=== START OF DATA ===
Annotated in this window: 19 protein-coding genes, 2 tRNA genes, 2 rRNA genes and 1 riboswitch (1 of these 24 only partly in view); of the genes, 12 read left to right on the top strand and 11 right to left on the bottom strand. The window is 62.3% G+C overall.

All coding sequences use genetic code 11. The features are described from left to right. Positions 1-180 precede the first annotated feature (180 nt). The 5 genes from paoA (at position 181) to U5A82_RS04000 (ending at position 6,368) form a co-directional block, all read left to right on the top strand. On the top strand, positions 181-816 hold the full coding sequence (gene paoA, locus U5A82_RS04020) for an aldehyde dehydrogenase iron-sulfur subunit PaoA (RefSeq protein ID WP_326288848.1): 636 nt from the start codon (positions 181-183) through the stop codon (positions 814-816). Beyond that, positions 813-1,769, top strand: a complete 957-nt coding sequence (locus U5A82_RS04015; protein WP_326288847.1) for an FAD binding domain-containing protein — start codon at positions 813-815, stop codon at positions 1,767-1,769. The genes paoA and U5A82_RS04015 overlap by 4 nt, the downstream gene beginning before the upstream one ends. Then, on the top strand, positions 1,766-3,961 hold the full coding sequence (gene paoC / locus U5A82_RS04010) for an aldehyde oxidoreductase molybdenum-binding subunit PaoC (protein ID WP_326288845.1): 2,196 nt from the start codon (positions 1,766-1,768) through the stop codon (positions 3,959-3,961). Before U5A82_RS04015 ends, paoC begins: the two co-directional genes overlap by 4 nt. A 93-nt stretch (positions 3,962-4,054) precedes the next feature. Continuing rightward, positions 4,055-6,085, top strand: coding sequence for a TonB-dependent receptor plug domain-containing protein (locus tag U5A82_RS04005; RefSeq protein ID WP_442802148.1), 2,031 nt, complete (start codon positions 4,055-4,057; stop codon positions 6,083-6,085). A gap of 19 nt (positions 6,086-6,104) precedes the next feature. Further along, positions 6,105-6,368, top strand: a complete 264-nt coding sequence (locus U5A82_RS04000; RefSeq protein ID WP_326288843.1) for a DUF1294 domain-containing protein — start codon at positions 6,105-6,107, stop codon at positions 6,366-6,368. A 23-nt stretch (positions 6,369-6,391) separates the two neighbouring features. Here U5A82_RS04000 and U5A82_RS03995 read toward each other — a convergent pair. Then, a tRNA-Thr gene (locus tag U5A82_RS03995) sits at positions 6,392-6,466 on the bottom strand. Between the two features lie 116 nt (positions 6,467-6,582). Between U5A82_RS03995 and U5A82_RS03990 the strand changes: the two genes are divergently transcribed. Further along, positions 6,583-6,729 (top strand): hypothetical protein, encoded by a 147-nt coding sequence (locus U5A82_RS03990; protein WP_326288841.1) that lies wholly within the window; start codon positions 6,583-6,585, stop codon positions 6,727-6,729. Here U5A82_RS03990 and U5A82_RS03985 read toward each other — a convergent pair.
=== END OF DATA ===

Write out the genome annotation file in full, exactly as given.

Annotated in this window: 19 protein-coding genes, 2 tRNA genes, 2 rRNA genes and 1 riboswitch (1 of these 24 only partly in view); of the genes, 12 read left to right on the top strand and 11 right to left on the bottom strand. The window is 62.3% G+C overall.

All coding sequences use genetic code 11. The features are described from left to right. Positions 1-180 precede the first annotated feature (180 nt). The 5 genes from paoA (at position 181) to U5A82_RS04000 (ending at position 6,368) form a co-directional block, all read left to right on the top strand. On the top strand, positions 181-816 hold the full coding sequence (gene paoA, locus U5A82_RS04020) for an aldehyde dehydrogenase iron-sulfur subunit PaoA (RefSeq protein ID WP_326288848.1): 636 nt from the start codon (positions 181-183) through the stop codon (positions 814-816). Beyond that, positions 813-1,769, top strand: a complete 957-nt coding sequence (locus U5A82_RS04015; protein WP_326288847.1) for an FAD binding domain-containing protein — start codon at positions 813-815, stop codon at positions 1,767-1,769. The genes paoA and U5A82_RS04015 overlap by 4 nt, the downstream gene beginning before the upstream one ends. Then, on the top strand, positions 1,766-3,961 hold the full coding sequence (gene paoC / locus U5A82_RS04010) for an aldehyde oxidoreductase molybdenum-binding subunit PaoC (protein ID WP_326288845.1): 2,196 nt from the start codon (positions 1,766-1,768) through the stop codon (positions 3,959-3,961). Before U5A82_RS04015 ends, paoC begins: the two co-directional genes overlap by 4 nt. A 93-nt stretch (positions 3,962-4,054) precedes the next feature. Continuing rightward, positions 4,055-6,085, top strand: coding sequence for a TonB-dependent receptor plug domain-containing protein (locus tag U5A82_RS04005; RefSeq protein ID WP_442802148.1), 2,031 nt, complete (start codon positions 4,055-4,057; stop codon positions 6,083-6,085). A gap of 19 nt (positions 6,086-6,104) precedes the next feature. Further along, positions 6,105-6,368, top strand: a complete 264-nt coding sequence (locus U5A82_RS04000; RefSeq protein ID WP_326288843.1) for a DUF1294 domain-containing protein — start codon at positions 6,105-6,107, stop codon at positions 6,366-6,368. A 23-nt stretch (positions 6,369-6,391) separates the two neighbouring features. Here U5A82_RS04000 and U5A82_RS03995 read toward each other — a convergent pair. Then, a tRNA-Thr gene (locus tag U5A82_RS03995) sits at positions 6,392-6,466 on the bottom strand. Between the two features lie 116 nt (positions 6,467-6,582). Between U5A82_RS03995 and U5A82_RS03990 the strand changes: the two genes are divergently transcribed. Further along, positions 6,583-6,729 (top strand): hypothetical protein, encoded by a 147-nt coding sequence (locus U5A82_RS03990; protein WP_326288841.1) that lies wholly within the window; start codon positions 6,583-6,585, stop codon positions 6,727-6,729. Here U5A82_RS03990 and U5A82_RS03985 read toward each other — a convergent pair.